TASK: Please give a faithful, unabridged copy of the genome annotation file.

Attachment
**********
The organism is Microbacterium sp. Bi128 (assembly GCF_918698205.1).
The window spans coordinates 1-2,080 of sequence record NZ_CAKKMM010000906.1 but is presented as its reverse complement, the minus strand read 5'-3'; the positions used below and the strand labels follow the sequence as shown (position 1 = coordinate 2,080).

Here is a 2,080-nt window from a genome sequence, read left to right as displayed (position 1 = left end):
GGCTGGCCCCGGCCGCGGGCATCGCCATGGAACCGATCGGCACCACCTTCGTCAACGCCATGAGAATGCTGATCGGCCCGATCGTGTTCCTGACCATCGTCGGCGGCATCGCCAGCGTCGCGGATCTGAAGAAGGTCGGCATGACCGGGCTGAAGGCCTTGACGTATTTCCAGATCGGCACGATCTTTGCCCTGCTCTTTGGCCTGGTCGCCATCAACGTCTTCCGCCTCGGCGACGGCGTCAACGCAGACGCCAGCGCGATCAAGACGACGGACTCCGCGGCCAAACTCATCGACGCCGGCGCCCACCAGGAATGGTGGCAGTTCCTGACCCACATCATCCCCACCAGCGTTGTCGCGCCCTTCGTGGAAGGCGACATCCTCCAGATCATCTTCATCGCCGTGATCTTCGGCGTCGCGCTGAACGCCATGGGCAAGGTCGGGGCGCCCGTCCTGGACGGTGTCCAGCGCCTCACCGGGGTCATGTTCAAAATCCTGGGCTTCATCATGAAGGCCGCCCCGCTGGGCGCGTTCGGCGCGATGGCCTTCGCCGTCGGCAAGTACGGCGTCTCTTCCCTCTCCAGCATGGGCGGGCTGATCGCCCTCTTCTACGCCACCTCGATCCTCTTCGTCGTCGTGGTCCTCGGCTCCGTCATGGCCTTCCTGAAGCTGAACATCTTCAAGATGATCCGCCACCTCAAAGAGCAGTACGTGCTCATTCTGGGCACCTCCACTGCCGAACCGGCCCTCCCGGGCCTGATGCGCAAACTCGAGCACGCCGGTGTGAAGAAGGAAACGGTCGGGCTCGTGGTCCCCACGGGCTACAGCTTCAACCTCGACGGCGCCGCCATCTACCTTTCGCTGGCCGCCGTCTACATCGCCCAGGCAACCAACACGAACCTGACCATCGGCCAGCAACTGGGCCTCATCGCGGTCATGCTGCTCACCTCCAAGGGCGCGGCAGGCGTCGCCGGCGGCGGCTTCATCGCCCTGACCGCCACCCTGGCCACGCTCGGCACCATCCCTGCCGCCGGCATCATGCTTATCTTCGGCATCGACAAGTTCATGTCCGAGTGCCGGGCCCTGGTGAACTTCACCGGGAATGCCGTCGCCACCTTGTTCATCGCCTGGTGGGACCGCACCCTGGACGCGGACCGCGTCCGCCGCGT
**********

The organism is Microbacterium sp. Bi128 (assembly GCF_918698205.1).
The window spans coordinates 1-2,080 of sequence record NZ_CAKKMM010000906.1 but is presented as its reverse complement, the minus strand read 5'-3'; the positions used below and the strand labels follow the sequence as shown (position 1 = coordinate 2,080).

Here is a 2,080-nt window from a genome sequence, read left to right as displayed (position 1 = left end):
GGCTGGCCCCGGCCGCGGGCATCGCCATGGAACCGATCGGCACCACCTTCGTCAACGCCATGAGAATGCTGATCGGCCCGATCGTGTTCCTGACCATCGTCGGCGGCATCGCCAGCGTCGCGGATCTGAAGAAGGTCGGCATGACCGGGCTGAAGGCCTTGACGTATTTCCAGATCGGCACGATCTTTGCCCTGCTCTTTGGCCTGGTCGCCATCAACGTCTTCCGCCTCGGCGACGGCGTCAACGCAGACGCCAGCGCGATCAAGACGACGGACTCCGCGGCCAAACTCATCGACGCCGGCGCCCACCAGGAATGGTGGCAGTTCCTGACCCACATCATCCCCACCAGCGTTGTCGCGCCCTTCGTGGAAGGCGACATCCTCCAGATCATCTTCATCGCCGTGATCTTCGGCGTCGCGCTGAACGCCATGGGCAAGGTCGGGGCGCCCGTCCTGGACGGTGTCCAGCGCCTCACCGGGGTCATGTTCAAAATCCTGGGCTTCATCATGAAGGCCGCCCCGCTGGGCGCGTTCGGCGCGATGGCCTTCGCCGTCGGCAAGTACGGCGTCTCTTCCCTCTCCAGCATGGGCGGGCTGATCGCCCTCTTCTACGCCACCTCGATCCTCTTCGTCGTCGTGGTCCTCGGCTCCGTCATGGCCTTCCTGAAGCTGAACATCTTCAAGATGATCCGCCACCTCAAAGAGCAGTACGTGCTCATTCTGGGCACCTCCACTGCCGAACCGGCCCTCCCGGGCCTGATGCGCAAACTCGAGCACGCCGGTGTGAAGAAGGAAACGGTCGGGCTCGTGGTCCCCACGGGCTACAGCTTCAACCTCGACGGCGCCGCCATCTACCTTTCGCTGGCCGCCGTCTACATCGCCCAGGCAACCAACACGAACCTGACCATCGGCCAGCAACTGGGCCTCATCGCGGTCATGCTGCTCACCTCCAAGGGCGCGGCAGGCGTCGCCGGCGGCGGCTTCATCGCCCTGACCGCCACCCTGGCCACGCTCGGCACCATCCCTGCCGCCGGCATCATGCTTATCTTCGGCATCGACAAGTTCATGTCCGAGTGCCGGGCCCTGGTGAACTTCACCGGGAATGCCGTCGCCACCTTGTTCATCGCCTGGTGGGACCGCACCCTGGACGCGGACCGCGTCCGCCGCGT